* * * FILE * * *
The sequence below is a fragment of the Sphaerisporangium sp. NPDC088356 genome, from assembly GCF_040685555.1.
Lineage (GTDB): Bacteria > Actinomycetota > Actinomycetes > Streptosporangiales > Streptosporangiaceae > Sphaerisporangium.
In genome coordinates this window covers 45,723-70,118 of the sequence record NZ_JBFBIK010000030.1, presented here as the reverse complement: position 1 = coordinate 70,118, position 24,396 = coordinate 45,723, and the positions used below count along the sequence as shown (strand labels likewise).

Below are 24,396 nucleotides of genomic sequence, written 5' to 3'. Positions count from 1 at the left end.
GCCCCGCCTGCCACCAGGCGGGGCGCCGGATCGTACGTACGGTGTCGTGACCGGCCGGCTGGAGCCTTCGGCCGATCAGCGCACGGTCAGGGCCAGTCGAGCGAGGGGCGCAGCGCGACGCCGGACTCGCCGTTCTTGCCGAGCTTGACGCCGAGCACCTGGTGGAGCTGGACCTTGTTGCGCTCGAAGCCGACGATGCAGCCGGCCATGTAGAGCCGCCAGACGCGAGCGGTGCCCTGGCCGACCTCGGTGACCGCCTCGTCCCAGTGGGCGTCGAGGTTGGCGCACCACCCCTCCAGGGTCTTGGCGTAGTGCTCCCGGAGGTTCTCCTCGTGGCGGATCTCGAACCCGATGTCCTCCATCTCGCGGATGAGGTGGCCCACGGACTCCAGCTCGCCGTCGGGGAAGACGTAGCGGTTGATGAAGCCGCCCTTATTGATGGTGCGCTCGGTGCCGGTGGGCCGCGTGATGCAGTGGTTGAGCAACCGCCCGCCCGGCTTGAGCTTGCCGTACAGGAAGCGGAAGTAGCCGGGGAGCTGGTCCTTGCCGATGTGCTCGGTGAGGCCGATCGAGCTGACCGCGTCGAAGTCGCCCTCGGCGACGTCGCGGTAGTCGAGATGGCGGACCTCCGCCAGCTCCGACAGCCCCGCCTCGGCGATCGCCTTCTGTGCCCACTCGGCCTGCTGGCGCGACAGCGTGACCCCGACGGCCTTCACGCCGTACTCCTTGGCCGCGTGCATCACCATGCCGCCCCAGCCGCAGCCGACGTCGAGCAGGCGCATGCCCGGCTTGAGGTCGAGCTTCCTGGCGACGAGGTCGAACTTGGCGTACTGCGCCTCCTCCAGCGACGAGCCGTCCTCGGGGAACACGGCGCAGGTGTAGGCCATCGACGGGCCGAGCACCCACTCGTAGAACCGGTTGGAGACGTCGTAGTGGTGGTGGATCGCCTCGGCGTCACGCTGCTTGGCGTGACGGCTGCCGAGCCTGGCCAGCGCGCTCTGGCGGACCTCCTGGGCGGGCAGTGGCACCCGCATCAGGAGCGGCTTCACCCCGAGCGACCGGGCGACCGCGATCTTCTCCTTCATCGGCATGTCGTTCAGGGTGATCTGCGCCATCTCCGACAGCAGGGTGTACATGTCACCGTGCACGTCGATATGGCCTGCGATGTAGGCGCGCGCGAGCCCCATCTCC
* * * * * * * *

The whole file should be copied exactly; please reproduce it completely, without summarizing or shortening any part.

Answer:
The sequence below is a fragment of the Sphaerisporangium sp. NPDC088356 genome, from assembly GCF_040685555.1.
Lineage (GTDB): Bacteria > Actinomycetota > Actinomycetes > Streptosporangiales > Streptosporangiaceae > Sphaerisporangium.
In genome coordinates this window covers 45,723-70,118 of the sequence record NZ_JBFBIK010000030.1, presented here as the reverse complement: position 1 = coordinate 70,118, position 24,396 = coordinate 45,723, and the positions used below count along the sequence as shown (strand labels likewise).

Below are 24,396 nucleotides of genomic sequence, written 5' to 3'. Positions count from 1 at the left end.
GCCCCGCCTGCCACCAGGCGGGGCGCCGGATCGTACGTACGGTGTCGTGACCGGCCGGCTGGAGCCTTCGGCCGATCAGCGCACGGTCAGGGCCAGTCGAGCGAGGGGCGCAGCGCGACGCCGGACTCGCCGTTCTTGCCGAGCTTGACGCCGAGCACCTGGTGGAGCTGGACCTTGTTGCGCTCGAAGCCGACGATGCAGCCGGCCATGTAGAGCCGCCAGACGCGAGCGGTGCCCTGGCCGACCTCGGTGACCGCCTCGTCCCAGTGGGCGTCGAGGTTGGCGCACCACCCCTCCAGGGTCTTGGCGTAGTGCTCCCGGAGGTTCTCCTCGTGGCGGATCTCGAACCCGATGTCCTCCATCTCGCGGATGAGGTGGCCCACGGACTCCAGCTCGCCGTCGGGGAAGACGTAGCGGTTGATGAAGCCGCCCTTATTGATGGTGCGCTCGGTGCCGGTGGGCCGCGTGATGCAGTGGTTGAGCAACCGCCCGCCCGGCTTGAGCTTGCCGTACAGGAAGCGGAAGTAGCCGGGGAGCTGGTCCTTGCCGATGTGCTCGGTGAGGCCGATCGAGCTGACCGCGTCGAAGTCGCCCTCGGCGACGTCGCGGTAGTCGAGATGGCGGACCTCCGCCAGCTCCGACAGCCCCGCCTCGGCGATCGCCTTCTGTGCCCACTCGGCCTGCTGGCGCGACAGCGTGACCCCGACGGCCTTCACGCCGTACTCCTTGGCCGCGTGCATCACCATGCCGCCCCAGCCGCAGCCGACGTCGAGCAGGCGCATGCCCGGCTTGAGGTCGAGCTTCCTGGCGACGAGGTCGAACTTGGCGTACTGCGCCTCCTCCAGCGACGAGCCGTCCTCGGGGAACACGGCGCAGGTGTAGGCCATCGACGGGCCGAGCACCCACTCGTAGAACCGGTTGGAGACGTCGTAGTGGTGGTGGATCGCCTCGGCGTCACGCTGCTTGGCGTGACGGCTGCCGAGCCTGGCCAGCGCGCTCTGGCGGACCTCCTGGGCGGGCAGTGGCACCCGCATCAGGAGCGGCTTCACCCCGAGCGACCGGGCGACCGCGATCTTCTCCTTCATCGGCATGTCGTTCAGGGTGATCTGCGCCATCTCCGACAGCAGGGTGTACATGTCACCGTGCACGTCGATATGGCCTGCGATGTAGGCGCGCGCGAGCCCCATCTCC